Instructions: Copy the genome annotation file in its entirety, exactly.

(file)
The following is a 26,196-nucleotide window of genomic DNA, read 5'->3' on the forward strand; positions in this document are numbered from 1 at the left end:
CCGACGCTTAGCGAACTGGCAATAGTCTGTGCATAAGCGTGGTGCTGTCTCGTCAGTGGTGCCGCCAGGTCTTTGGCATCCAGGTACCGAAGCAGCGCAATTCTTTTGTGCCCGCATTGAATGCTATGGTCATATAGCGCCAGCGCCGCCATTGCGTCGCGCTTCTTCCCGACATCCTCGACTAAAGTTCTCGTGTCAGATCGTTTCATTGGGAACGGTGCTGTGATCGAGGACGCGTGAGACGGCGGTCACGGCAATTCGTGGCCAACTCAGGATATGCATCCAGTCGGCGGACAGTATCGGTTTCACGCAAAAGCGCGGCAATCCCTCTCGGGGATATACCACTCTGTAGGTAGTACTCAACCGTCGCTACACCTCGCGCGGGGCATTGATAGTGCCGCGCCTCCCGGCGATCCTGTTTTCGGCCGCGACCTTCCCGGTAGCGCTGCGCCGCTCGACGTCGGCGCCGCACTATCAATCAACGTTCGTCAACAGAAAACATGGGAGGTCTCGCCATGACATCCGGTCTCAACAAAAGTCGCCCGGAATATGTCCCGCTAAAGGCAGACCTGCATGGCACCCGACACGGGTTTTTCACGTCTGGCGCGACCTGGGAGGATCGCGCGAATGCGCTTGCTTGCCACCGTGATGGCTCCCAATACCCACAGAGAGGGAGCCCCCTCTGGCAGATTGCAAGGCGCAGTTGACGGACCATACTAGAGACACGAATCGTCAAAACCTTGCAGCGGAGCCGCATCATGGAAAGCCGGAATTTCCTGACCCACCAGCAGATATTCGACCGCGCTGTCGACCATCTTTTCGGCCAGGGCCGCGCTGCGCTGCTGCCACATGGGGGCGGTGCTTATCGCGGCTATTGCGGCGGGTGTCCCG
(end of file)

The following is a 26,196-nucleotide window of genomic DNA, read 5'->3' on the forward strand; positions in this document are numbered from 1 at the left end:
CCGACGCTTAGCGAACTGGCAATAGTCTGTGCATAAGCGTGGTGCTGTCTCGTCAGTGGTGCCGCCAGGTCTTTGGCATCCAGGTACCGAAGCAGCGCAATTCTTTTGTGCCCGCATTGAATGCTATGGTCATATAGCGCCAGCGCCGCCATTGCGTCGCGCTTCTTCCCGACATCCTCGACTAAAGTTCTCGTGTCAGATCGTTTCATTGGGAACGGTGCTGTGATCGAGGACGCGTGAGACGGCGGTCACGGCAATTCGTGGCCAACTCAGGATATGCATCCAGTCGGCGGACAGTATCGGTTTCACGCAAAAGCGCGGCAATCCCTCTCGGGGATATACCACTCTGTAGGTAGTACTCAACCGTCGCTACACCTCGCGCGGGGCATTGATAGTGCCGCGCCTCCCGGCGATCCTGTTTTCGGCCGCGACCTTCCCGGTAGCGCTGCGCCGCTCGACGTCGGCGCCGCACTATCAATCAACGTTCGTCAACAGAAAACATGGGAGGTCTCGCCATGACATCCGGTCTCAACAAAAGTCGCCCGGAATATGTCCCGCTAAAGGCAGACCTGCATGGCACCCGACACGGGTTTTTCACGTCTGGCGCGACCTGGGAGGATCGCGCGAATGCGCTTGCTTGCCACCGTGATGGCTCCCAATACCCACAGAGAGGGAGCCCCCTCTGGCAGATTGCAAGGCGCAGTTGACGGACCATACTAGAGACACGAATCGTCAAAACCTTGCAGCGGAGCCGCATCATGGAAAGCCGGAATTTCCTGACCCACCAGCAGATATTCGACCGCGCTGTCGACCATCTTTTCGGCCAGGGCCGCGCTGCGCTGCTGCCACATGGGGGCGGTGCTTATCGCGGCTATTGCGGCGGGTGTCCCG